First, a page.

Species conservation at Zoo Berlin
Zoo Berlin supports two thirds of all international endangered species programmes. By creating stable reserve populations and reintroducing captive-bred animals into the wild, we are making an important contribution to the long-term preservation of threatened animal species.
The scope of duties involved in the conservation of nature also includes the work that focuses on the conservation of animal species in human care. The first step in the international management of animal populations has been the establishment of stud books. The first animal directory of its kind was created in 1923 with the studbook for the European bison. The data of both African rhino species and the gaur, an Asiatic wild cattle, has been collected ever since 1966 in Berlin. The curator of the stud book coordinates the disclosure of animals to preserve the diversity of the genetic material in the population. Stud books may also include recommendations for the improvement of rearing conditions.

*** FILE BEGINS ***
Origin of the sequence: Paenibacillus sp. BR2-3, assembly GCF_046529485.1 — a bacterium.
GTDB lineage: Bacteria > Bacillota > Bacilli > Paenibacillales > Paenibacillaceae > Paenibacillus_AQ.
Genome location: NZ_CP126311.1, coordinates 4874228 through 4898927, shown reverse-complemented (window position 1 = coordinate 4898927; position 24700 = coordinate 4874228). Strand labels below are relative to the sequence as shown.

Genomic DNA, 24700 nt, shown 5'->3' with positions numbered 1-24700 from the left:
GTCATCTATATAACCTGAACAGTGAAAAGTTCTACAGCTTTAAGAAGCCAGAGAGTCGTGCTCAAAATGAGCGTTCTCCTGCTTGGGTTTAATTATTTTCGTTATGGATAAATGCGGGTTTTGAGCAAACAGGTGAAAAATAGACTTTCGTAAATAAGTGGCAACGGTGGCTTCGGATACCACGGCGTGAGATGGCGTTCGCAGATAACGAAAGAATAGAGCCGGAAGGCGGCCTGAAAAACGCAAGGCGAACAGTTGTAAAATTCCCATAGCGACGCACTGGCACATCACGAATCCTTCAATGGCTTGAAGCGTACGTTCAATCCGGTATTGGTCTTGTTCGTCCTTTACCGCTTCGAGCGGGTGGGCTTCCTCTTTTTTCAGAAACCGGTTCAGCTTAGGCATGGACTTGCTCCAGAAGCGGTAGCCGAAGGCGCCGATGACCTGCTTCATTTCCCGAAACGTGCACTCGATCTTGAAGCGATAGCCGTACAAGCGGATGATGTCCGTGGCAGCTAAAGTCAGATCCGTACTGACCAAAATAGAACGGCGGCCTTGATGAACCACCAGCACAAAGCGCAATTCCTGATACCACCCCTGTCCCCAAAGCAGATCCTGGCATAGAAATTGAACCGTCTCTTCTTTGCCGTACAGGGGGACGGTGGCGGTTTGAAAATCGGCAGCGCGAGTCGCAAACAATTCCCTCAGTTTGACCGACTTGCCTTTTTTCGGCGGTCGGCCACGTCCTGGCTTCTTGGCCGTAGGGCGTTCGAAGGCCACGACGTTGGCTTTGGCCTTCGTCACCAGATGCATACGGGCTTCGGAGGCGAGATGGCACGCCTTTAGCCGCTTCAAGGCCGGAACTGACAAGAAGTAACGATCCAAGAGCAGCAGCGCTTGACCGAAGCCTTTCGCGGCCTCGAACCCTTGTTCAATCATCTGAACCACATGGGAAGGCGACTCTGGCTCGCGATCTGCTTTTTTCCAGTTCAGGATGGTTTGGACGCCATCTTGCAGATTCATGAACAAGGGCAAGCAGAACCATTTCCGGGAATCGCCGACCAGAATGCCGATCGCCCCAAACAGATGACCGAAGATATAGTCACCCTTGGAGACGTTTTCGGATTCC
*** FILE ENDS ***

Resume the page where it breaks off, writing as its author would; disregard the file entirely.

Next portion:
European preservation breeding programmes (EEPs)
In addition to the stud books, there has been the European preservation breeding programmes (EEPs) ever since 1985. They regulate the breeding endeavors within the European subpopulations of some particularly endangered species. Berlin Zoo was responsible for the EEPs of the black rhinoceros and the gaur for many years, and also successfully participated in numerous other EEP (see above). Some species of animal kept in Zoo Berlin were able to be introduced back into the wild after years of intensive nurturing in human care (e.g. Przewalski's horse, European bison, bearded vulture, Scimitar oryx).